Lucy Stanton (abolitionist)

From Wikipedia, the free encyclopedia
Jump to navigation Jump to search
Lucy Stanton
Lucy Stanton.jpg
Born(1831-10-16)October 16, 1831
Ohio, United States
DiedFebruary 18, 1910(1910-02-18) (aged 78)
Other namesDay, Sessions
Known forFirst African-American woman to complete a four-year course of study at a college or university

Lucy Stanton (Day Sessions) (October 16, 1831 – February 18, 1910) was an American abolitionist and feminist[1] figure, notable for being the first African-American woman to complete a four-year course of a study at a college or university.[2][3] She completed a Ladies Literary Course from Oberlin College in 1850.[4]

Lucy Stanton Day's life was a testament to the many strong, resilient, and radical women that participated in the first wave of American feminism. Her passionate commitment to abolition especially connected her to her radical female predecessors, such as Angelina E. Grimké, who, as early as 1836, linked the abolition of slavery to the Christian duty of women.[1]

Early life[edit]

Lucy Stanton was born free, the only child of Margaret and Samuel Stanton, on October 16, 1831.[4] When her biological father Samuel, a barber, died when she was only 18 months old, Stanton's mother married John Brown, an abolitionist famous around Cleveland, Ohio, for his participation in the Underground Railroad. Stanton is noted as saying that John Brown would harbor as many as 13 runaway slaves in their house at any given time.[3][5]


In addition to his work as an abolitionist, John Brown was also an advocate for African-American education. Stanton attended the Cleveland Free School that Brown formed for African-American children.[3]

In 1846, Stanton enrolled in Oberlin College, completing a Literary degree in the "Ladies' Literary Course" of study in 1849.[6] This degree differed from the B.A. offered to men in that it did not require foreign languages or higher mathematics.[7] At Oberlin College, Stanton was very active in the Ladies' Literary Society, and was invited (and presented) a speech at her graduation entitled "A Plea for the Oppressed" which expressed her abolitionist sentiments.[7] This speech, in response to the Fugitive Slave Act of 1850 which was about to take effect, urged the audience, particularly women, to put themselves in the place of the enslaved, to join the abolitionist cause, and to ultimately end Slavery in the United States.[7] Her speech was immensely well-received, and reprinted in publications like ""The Oberlin Evangelist"", the Oberlin College school newspaper, and ""The Condition, Elevation, Emigration, and Destiny of the Colored People of the United States Politically Considered"".[3]

Personal life and activism[edit]

Fresh out of school, Lucy Stanton began working as a principal at another free school in Cleveland. On November 25, 1852, Stanton married William H. Day, also an Oberlin College graduate. Stanton worked as a librarian, and assisted her husband as editor for the first of Cleveland's African-American newspapers, The Aliened American. In the first issue dated, April 9, 1853, Stanton became the first African-American woman to publish a work of fiction entitled "Charles and Clara Hays.[8] Stanton and Day had a daughter, Florence Day, born in 1858. Shortly after her birth, Day abandoned his wife and child, leaving for England. Stanton successfully received a divorce from Day in 1872.[2] Following Day's abandonment, Stanton worked as a seamstress in Cleveland, while continuing her activism. Her affiliation with the Cleveland Freedmen's Aid Society led to her being sent first to Georgia (U.S. state) in 1866 and then to Mississippi, both to teach newly freed slaves. While in Mississippi, Stanton met, and then in 1878 married, Levi Sessions. The couple moved to Tennessee where Stanton continued to be a supporter of women's and African Americans' rights by working with organizations such as the Women's Relief Corps, the Order of Eastern Star, the Women's Christian Temperance Union, and the African Methodist Episcopal Church.[3]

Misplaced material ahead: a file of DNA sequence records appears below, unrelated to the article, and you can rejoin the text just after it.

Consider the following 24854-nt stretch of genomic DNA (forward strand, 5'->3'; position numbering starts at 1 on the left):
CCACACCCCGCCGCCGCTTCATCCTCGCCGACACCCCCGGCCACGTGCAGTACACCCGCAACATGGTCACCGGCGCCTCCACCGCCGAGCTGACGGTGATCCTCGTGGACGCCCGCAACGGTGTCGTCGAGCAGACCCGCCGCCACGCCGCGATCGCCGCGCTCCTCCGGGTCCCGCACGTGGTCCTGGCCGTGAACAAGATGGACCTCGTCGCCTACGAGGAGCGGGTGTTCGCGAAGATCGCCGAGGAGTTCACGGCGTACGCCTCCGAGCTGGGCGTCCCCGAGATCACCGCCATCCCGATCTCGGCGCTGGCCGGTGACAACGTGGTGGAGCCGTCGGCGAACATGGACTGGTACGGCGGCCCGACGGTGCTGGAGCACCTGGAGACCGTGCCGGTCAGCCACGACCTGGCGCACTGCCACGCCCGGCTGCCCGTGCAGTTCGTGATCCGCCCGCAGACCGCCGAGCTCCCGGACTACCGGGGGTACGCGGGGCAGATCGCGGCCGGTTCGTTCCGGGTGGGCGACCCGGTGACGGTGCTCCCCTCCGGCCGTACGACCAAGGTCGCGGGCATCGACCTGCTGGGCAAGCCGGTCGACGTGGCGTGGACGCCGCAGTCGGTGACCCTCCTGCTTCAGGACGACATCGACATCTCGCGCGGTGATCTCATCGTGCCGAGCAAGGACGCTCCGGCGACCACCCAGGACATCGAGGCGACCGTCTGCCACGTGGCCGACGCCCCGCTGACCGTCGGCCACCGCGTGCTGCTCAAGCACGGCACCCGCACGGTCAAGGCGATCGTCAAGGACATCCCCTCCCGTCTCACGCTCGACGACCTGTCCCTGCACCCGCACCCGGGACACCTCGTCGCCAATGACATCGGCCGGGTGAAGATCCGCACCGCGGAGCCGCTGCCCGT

After the death of her mother in 1900, Stanton moved to Los Angeles. In 1904, with the assistance of black church and club women, she established the Sojourner Truth Industrial Club as a "safe refuge" for the hundreds of black working women migrating to the city.[9] The club sought to promote the guidance and development of young African-American women. [10] Stanton died in Los Angeles, California, on February 18, 1910, at the age of 78 and was buried in Angelus-Rosedale Cemetery.[citation needed]


  1. ^ a b Hoak, Lisa; Quigley, Dan; Weiss-Tisman, Essie. "Lucy Stanton Day". Oberlin College Archives. Oberlin College Library. Retrieved November 18, 2014.
  2. ^ a b Encyclopedia of Cleveland History.
  3. ^ a b c d e Lawson-Merrill Papers 1978–1983, compiled by Ellen Nickenzie Lawson and Marlene Deahl Merrill, Oberlin College Archives.
  4. ^ a b Garner, Carla. "Sessions, Lucy Stanton Day (1831–1910)". Retrieved December 10, 2014.
  5. ^ Smith, Jessie Carney (ed.), Notable Black American Women, Vol. 2, Gale Research, 1992.
  6. ^ "Oberlin College Minority Student Records".
  7. ^ a b c Foner, Philip S., and Robert James Branham (eds), Lift Every Voice: African American Oratory 1787–1900, University of Alabama Press, 1998.
  8. ^ "The Aliened American".
  9. ^ Taylor, ed., Quintard; Moore, ed., Shirley Ann Wilson (2003). African American Women Confront the West 1600–2000. Norman, OK: University of Oklahoma Press. p. 12. ISBN 9780806135243.
  10. ^ Starr, Kevin (1997). The Dream Endures: California Enters the 1940s. New York, NY: Oxford University Press. p. 177. ISBN 0195100794.